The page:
A regular reader mentioned something in a comment recently about the wish to build the family he never had (thank you Robert). I totally understand the pull to create the family you may have never had so I thought I would take his comment and run with it. 🙂
With many thanks to a therapist that I was dealing with a year ago who had a keen interest in the field of attachment, he was able to explain to me how a baby is biologically required to attach to its mother to survive. In a healthy situation, the baby will attach to its mother and then in time, attach to its father and other family members. As that child matures, its ability to create healthy attachments is set. That child will be able to healthier relationships with people because of this process that started on the day he or she was born.
A biological mother and father is only an example. Adoptive parents, babies carried by a surrogate mother, premature infants, babies taken from their mother and placed with a loving family member and other examples of our starts to life are no different. That baby needs to attach and that needs to happen as soon as possible. It is not so much about who provides this to an infant. It is far more about the process and that the baby has someone to attach to in a healthy way.
When this process does not happen in a positive way, that infant grows in to a child that is still searching for that attachment. This can go one for the rest of that person’s life. Until that need is met, we are biologically programmed to search for it.
In my case, I did not have even the beginnings of a true family until I was almost 30. The trouble there was that I was still hanging on to all these negative relationships with my biological family. It is hard to create a good life when you still hang on to hurtful/harmful people.
As I got closer to my 40’s, I started “cutting the cord” with my biological family and completed this process only 2 years ago. It took me a long time to stop hanging on because I was just so desperate to have them love me and treat me well. It just didn’t happen and I needed to accept that it never will. That sounds easy but I am sure you all know it truly is not.
I was also very guilty of hanging on tightly to anyone who did enter my life even if they did not bother to return that feeling. It left me feeling very uncared for and totally depleted.
I wrote a blog last week about letting go of people who do not return your efforts and this blog piggybacks on that same idea. I am just adding the biological twist of attachment theory in to the mix. Hopefully this will help some of us understand better why we have attached so tightly on to people who were not all that good for us and forgive ourselves for that. We were just trying to get our needs met.
So then. How do we go about filling this need now that we are adults? Most importantly, how do we fill that need in a HEALTHY way?
I suggest being led if at all possible by our hearts and our heads. If you meet this amazing person and you think they are the “bees knees”, it is easy to just jump head first in to that friendship/relationship but I think it is important to stop for a moment every so often and look at that person again. Do they care for you as much as you care for them? If they don’t, it does not mean they are bad people or that you can’t be friends, but this knowledge can help you decide whether or not you should reign yourself in a bit.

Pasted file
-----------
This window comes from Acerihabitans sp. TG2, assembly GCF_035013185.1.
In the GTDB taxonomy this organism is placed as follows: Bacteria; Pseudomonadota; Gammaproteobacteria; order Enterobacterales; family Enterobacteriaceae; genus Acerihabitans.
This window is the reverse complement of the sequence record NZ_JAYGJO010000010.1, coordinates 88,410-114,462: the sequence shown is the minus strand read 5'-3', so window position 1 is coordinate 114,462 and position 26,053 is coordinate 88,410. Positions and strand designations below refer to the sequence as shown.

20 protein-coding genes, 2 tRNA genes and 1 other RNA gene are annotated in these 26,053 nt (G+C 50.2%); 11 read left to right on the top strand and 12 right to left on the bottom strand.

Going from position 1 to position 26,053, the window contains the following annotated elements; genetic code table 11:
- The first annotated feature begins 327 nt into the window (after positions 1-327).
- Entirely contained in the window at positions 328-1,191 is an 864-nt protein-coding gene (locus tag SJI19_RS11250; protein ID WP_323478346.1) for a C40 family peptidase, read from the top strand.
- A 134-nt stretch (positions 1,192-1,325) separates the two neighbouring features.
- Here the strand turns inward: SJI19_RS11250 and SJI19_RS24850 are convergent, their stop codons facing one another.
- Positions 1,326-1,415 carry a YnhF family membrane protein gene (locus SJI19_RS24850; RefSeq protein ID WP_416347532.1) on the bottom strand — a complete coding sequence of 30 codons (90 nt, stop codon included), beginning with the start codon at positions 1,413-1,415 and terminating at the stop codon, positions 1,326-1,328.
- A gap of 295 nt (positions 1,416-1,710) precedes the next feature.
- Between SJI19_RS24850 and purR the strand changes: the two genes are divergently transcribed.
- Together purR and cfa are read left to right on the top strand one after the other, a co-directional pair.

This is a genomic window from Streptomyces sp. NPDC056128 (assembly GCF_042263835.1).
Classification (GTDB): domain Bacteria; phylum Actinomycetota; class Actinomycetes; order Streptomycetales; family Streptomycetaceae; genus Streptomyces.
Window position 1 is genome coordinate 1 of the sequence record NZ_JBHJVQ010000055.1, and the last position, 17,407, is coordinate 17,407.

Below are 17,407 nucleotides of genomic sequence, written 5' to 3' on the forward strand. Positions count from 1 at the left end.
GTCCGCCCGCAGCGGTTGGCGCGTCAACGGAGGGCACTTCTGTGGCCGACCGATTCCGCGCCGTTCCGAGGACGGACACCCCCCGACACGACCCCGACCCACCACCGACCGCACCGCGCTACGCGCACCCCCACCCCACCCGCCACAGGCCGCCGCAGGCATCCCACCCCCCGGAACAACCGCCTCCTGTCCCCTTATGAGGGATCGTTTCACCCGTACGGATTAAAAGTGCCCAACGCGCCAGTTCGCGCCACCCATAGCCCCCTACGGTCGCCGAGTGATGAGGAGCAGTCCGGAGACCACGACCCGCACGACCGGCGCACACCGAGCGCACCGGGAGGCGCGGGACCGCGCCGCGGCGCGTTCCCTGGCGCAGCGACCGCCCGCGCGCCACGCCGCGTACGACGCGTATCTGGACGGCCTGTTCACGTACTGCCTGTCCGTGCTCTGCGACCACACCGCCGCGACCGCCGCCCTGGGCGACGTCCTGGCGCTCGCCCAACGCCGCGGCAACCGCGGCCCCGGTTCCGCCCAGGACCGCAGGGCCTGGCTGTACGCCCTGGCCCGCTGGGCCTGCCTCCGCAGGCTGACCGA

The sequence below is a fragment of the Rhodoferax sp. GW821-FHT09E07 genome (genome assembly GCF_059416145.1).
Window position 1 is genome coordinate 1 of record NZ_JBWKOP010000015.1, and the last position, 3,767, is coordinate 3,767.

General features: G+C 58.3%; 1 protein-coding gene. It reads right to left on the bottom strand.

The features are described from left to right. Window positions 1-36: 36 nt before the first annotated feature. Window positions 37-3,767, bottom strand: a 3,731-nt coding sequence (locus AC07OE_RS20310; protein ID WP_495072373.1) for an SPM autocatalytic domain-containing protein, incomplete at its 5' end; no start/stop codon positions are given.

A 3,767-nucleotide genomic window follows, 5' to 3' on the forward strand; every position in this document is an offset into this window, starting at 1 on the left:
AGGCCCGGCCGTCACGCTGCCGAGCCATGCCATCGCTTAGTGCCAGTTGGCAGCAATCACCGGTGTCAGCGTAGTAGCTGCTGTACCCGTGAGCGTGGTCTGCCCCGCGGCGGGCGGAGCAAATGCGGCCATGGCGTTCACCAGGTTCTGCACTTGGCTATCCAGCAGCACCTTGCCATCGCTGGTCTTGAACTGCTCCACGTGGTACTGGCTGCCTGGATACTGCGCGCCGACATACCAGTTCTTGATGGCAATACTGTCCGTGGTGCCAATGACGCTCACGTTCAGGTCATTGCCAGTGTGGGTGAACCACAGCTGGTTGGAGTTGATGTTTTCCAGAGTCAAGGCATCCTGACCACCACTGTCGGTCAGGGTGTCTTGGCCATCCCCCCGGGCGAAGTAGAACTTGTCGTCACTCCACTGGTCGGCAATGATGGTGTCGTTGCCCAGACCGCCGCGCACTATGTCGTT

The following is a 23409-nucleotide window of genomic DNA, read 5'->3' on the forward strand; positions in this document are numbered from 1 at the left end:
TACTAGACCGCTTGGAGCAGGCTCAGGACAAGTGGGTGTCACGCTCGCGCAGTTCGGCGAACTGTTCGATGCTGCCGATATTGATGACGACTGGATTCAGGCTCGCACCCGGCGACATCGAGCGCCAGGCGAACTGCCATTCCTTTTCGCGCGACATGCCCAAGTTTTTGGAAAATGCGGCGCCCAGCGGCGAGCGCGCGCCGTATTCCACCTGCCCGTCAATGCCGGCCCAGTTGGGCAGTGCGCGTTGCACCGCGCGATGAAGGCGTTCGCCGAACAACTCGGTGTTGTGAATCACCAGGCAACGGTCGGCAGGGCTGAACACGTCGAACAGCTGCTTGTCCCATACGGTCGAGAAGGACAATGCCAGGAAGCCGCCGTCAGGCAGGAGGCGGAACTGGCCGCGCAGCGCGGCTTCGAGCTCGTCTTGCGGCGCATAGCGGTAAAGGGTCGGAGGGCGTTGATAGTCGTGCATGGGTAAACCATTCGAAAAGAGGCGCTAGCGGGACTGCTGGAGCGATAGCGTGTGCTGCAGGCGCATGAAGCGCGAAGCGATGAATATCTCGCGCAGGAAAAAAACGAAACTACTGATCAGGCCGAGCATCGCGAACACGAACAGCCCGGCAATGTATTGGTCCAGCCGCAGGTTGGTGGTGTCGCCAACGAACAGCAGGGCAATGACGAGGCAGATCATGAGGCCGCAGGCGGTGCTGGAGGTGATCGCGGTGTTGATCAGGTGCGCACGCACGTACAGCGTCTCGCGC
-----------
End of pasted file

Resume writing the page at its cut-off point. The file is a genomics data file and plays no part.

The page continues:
Does this person…
- return your phone calls, emails or text messages?
- seem genuinely interested in your life?
- keep plans?
- be honest with you?
- be there when you need them?
- allow you to support them as well?
- give and take?
If the answer is no more often than yes, you may need to pull back a bit and not invest yourself so deeply. Try to remind yourself that if someone does not return your feelings, there is nothing wrong with them or with you. This match just isn’t compatible. Try not to take it personally.
What about when you do find that person (and hopefully in time, more than one) who you can truly call a good friend? This can be a stranger but it can also be people who are in your life due to marriage, where you work, or other situations. If you are really fortunate, these people can be added to your “must have” list of persons who you truly care for and they truly care for you.
I think it is important to note though that even these relationships can change over time. They can change, you can change, you may or may not still have such a close bond but this is okay. Other relationship ebb and flow like this as well which is one reason not to only have one special person in your life.
I am very blessed to have several very good friends that I have added in to my “circle” over the years. My friends also have other good friends outside of me. I think that is important and healthy. It helps us avoid putting a ton of pressure on to one person and it also helps prevent total devastation if something happens to that one person. So start with one person and work towards more. This is one area in life where more is great!
In marriage I believe this is important as well. Not to have more spouses… lets not go there eh? 😉
In marriage it is normal and healthy to both have interests and friendships outside of each others. Some married people like to be together a lot more (time wise) than others but it is really important no matter how much time that you spend together, to also have some of your own things going on. Even if it is only once a week. Anyone who does not want this for you pulls up a big red flag in my mind.
In time, we build what we need in our lives. It takes time but it also takes some effort. We can never truly replace that lack of attachment early in life but we can cover it over with an adequate amount of healthy relationships and this makes it all hurt just a little less.